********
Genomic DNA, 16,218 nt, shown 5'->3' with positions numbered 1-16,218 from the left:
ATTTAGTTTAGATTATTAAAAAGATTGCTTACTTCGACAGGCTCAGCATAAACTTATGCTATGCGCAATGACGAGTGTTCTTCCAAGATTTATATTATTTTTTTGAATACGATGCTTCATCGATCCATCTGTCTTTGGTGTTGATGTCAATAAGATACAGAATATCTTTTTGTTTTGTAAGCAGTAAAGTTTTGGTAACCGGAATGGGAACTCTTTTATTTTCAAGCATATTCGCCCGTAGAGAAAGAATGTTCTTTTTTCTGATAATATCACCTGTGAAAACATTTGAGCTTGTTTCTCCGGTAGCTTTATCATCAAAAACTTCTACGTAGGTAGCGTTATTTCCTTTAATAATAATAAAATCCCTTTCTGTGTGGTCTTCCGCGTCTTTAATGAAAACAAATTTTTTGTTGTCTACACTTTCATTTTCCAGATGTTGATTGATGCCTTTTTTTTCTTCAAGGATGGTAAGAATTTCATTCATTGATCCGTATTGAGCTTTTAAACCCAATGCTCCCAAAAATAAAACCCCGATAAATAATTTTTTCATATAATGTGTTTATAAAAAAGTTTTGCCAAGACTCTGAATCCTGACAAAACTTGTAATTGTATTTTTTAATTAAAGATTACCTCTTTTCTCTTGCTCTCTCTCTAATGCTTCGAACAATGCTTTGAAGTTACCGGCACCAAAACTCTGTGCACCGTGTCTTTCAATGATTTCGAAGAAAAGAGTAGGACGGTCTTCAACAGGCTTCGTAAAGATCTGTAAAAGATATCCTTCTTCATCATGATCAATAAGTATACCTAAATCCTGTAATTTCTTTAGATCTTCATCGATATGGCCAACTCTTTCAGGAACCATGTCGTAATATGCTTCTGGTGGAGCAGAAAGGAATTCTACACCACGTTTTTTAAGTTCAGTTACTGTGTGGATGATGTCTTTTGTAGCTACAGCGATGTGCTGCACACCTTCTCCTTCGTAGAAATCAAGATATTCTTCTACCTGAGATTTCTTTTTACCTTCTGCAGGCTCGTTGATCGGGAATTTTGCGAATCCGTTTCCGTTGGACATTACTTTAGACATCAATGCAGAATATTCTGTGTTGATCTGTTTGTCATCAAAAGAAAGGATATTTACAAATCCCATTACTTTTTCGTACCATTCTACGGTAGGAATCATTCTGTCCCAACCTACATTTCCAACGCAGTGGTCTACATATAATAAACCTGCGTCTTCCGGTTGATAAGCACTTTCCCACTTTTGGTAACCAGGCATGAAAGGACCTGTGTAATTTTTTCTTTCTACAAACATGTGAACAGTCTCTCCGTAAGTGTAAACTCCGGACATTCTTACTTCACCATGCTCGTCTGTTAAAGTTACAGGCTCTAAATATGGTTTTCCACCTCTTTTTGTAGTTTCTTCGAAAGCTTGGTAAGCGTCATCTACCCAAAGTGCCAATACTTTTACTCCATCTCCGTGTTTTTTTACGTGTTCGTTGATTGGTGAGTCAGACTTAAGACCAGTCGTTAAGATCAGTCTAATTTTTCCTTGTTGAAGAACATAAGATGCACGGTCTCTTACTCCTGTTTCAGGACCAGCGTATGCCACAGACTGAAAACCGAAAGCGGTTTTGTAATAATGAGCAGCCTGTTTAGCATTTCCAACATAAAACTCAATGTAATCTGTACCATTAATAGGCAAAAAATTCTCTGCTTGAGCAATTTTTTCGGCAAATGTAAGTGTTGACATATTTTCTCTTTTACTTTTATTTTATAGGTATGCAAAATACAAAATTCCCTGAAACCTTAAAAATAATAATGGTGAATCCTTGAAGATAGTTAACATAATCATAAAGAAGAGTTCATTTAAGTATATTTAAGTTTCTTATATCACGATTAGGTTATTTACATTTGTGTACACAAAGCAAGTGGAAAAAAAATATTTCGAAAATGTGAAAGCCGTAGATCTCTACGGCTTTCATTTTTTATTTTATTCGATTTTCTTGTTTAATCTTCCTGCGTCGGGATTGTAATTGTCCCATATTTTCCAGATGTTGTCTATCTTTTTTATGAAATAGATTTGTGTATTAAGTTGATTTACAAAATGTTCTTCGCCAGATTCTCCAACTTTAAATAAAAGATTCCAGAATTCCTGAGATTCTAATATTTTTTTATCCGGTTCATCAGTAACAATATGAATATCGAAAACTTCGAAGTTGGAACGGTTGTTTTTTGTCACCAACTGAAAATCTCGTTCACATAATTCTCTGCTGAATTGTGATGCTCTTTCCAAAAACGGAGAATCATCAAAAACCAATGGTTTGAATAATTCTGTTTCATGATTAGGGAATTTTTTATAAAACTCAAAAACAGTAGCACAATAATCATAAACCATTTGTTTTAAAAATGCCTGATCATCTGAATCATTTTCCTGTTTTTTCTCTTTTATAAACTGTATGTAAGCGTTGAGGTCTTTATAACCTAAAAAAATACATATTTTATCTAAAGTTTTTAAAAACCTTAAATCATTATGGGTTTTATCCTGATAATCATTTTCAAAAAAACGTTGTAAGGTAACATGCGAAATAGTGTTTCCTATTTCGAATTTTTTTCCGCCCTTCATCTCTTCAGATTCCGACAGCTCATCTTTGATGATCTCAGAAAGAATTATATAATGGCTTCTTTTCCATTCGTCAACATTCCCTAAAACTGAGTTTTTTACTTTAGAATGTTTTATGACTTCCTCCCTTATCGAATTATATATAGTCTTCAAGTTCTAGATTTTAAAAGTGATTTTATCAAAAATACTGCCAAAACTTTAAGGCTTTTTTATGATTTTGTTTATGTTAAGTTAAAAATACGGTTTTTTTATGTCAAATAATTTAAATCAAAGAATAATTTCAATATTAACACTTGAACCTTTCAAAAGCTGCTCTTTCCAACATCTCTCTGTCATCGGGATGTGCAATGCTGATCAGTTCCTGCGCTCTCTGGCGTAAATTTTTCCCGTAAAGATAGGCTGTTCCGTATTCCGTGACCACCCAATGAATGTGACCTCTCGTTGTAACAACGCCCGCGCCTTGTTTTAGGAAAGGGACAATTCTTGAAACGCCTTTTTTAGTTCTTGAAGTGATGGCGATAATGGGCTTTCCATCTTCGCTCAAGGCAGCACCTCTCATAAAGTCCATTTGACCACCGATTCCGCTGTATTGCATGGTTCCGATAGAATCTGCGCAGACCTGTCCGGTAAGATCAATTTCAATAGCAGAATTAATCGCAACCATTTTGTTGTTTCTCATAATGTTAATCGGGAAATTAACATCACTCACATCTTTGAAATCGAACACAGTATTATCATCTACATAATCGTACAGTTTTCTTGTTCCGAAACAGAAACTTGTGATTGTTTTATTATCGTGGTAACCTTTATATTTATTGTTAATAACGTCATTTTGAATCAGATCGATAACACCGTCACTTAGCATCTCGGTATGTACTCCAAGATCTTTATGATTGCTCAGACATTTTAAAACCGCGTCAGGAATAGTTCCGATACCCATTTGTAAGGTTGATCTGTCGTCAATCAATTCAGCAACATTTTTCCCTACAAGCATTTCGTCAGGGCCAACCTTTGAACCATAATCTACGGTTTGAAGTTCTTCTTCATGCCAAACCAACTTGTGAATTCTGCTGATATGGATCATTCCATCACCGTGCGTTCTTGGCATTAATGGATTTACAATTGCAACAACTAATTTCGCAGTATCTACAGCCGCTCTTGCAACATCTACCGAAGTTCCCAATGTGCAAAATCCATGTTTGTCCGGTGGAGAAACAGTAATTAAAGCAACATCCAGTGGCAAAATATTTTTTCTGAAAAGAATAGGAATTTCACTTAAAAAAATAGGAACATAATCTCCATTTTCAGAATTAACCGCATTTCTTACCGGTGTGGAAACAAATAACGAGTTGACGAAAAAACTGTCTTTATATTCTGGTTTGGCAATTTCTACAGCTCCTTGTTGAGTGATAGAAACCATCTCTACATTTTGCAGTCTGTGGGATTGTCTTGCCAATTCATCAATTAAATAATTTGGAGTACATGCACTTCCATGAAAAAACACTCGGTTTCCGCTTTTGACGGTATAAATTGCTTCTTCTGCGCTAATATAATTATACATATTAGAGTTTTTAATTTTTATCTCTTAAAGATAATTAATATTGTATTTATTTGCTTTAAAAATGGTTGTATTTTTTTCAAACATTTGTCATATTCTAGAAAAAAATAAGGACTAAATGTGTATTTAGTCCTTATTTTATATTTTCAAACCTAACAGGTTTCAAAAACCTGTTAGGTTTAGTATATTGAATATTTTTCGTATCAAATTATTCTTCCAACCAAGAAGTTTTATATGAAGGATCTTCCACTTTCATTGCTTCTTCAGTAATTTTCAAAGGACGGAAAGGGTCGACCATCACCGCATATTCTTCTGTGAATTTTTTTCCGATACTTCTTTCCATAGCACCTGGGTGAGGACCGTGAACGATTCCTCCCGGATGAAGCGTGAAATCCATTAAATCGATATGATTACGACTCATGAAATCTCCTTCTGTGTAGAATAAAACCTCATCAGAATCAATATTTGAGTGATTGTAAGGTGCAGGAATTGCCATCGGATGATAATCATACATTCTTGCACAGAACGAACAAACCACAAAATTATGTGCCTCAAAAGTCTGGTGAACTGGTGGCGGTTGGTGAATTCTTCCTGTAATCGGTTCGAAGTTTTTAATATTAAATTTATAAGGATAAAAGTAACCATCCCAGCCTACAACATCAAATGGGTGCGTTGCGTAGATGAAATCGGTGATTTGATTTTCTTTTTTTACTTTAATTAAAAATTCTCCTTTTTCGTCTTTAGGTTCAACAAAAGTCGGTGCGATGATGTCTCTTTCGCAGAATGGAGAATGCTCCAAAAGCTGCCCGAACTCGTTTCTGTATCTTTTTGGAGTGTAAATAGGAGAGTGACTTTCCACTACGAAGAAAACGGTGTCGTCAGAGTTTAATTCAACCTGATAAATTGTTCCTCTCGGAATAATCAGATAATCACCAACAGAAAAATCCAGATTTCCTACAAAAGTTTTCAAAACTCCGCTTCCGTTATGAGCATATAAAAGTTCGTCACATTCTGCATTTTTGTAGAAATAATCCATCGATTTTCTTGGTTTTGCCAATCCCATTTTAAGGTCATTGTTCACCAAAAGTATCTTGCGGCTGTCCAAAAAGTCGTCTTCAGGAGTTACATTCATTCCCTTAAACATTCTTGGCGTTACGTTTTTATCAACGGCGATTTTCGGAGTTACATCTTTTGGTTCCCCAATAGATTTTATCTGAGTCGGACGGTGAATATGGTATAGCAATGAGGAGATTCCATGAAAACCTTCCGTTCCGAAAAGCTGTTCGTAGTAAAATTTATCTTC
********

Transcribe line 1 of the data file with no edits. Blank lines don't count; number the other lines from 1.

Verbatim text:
Genomic DNA, 16,218 nt, shown 5'->3' with positions numbered 1-16,218 from the left: